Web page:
Automated Selection Of Optimal Purification Conditions From LC/MS And SFC/MS Screening Methods
ASMS 2011, Salt Lake City, UT, USA, 23-27 June 2011, Christine Aurigemma; William Farrell; Joseph Simpkins; Mark Bayliss
Screening methods are a high throughput common approach for accelerating method development for chromatographic separations. Using this approach, several method conditions can be screened in serial or parallel to reduce or eliminate timely method development. However, as the numbers of method conditions are increased, inevitably the amount of time to review and select the optimal condition increases. An automated flexible and dynamic method selection package was implemented to analyze and review both SFC and HPLC screening conditions.
Supercritical Fluid (SFC) and High pressure liquid (HPLC) chromatographic systems were interfaced to single quadrupole mass spectrometric detection. The SFC and HPLC systems consisted of Agilent 1100 LC-MSD’s which include quaternary or binary pumping components, autosampler, Diode Array Detector (DAD) detectors and G1946D MSD Systems. The SFC system also included an Aurora Fusion A5 unit to condition carbon dioxide for use in these experiments. The automated software utilized Analytical Studio Express and Analytical Studio software from Virscidian with customized data interpretation and results visualizations.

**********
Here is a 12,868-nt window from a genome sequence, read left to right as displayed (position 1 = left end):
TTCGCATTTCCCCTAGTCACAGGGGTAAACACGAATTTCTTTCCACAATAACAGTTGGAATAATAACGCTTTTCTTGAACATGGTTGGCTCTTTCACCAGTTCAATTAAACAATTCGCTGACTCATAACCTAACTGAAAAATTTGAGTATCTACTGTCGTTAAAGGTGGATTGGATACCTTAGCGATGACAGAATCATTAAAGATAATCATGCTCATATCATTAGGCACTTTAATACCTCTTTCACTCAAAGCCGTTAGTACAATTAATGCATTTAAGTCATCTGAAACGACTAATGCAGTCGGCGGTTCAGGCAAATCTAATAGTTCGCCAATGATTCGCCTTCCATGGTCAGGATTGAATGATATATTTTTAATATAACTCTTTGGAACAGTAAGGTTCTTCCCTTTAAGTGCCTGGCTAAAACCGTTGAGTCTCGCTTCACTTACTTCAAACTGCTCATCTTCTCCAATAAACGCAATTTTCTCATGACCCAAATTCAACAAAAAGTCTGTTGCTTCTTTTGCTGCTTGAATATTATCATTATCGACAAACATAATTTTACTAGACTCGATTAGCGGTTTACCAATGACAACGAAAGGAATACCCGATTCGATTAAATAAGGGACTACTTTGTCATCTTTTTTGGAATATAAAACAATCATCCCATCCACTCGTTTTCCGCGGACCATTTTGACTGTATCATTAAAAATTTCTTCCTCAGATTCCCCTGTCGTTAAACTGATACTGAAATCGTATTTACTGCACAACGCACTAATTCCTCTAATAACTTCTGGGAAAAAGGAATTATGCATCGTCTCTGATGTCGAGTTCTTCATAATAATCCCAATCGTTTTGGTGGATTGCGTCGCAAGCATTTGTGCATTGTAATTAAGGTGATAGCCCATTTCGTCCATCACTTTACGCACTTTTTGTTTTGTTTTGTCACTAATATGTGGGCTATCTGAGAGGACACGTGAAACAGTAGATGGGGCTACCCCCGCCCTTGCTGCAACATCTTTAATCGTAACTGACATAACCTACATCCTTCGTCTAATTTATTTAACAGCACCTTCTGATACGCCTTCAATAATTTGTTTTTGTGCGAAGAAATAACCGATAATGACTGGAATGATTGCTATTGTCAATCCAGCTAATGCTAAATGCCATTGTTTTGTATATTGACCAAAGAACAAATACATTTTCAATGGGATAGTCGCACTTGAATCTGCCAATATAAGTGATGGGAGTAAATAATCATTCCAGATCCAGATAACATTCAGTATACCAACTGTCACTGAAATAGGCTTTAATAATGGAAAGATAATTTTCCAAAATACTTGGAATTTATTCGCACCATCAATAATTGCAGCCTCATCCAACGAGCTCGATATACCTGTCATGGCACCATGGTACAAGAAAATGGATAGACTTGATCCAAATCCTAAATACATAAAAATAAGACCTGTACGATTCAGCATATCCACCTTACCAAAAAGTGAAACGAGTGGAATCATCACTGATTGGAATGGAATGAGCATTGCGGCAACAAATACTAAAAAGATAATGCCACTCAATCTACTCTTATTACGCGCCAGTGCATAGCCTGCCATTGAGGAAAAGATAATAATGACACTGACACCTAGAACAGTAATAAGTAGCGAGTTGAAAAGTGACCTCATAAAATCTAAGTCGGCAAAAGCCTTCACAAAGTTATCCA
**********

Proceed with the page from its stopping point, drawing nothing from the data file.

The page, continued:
The software was validated against a statistically relevant batch of real world discovery phase pharmaceutical chemistries utilizing 6 SFC and 4 HPLC screening methods. In our initial evaluations of the screening results, the system implementation was able to guide the user to select the best method better than 80% of the time for both SFC and HPLC, though we are still currently optimizing selection criteria and do expect improvements. A target of better than 95% in both cases is the ideal goal for the project once it goes into routine operation. The subsequent methods were purified and the success rate of the purification was found to meet or exceed our corporate needs for purified compound for downstream operations. Additionally, the increase in throughput for lab personnel resulted in an overall drop in turnaround time by 15 – 20% though this is still being optimized. Figure1 shows the visualization of an example analysis and results visualization from the approach. This approach was taken to enable our laboratory to use the best in class instrument, automation and software elements in order to deliver the optimize solution. During the presentation we will provide an overview of the system, its implementation, available performance figures, the challenges which were faced and some of the approaches that have been used to solve these issues.
Selective scoring and visualization of the practical separation method conditions for SFC-MS and HPLC-MS methodologies using advanced data evaluation criteria.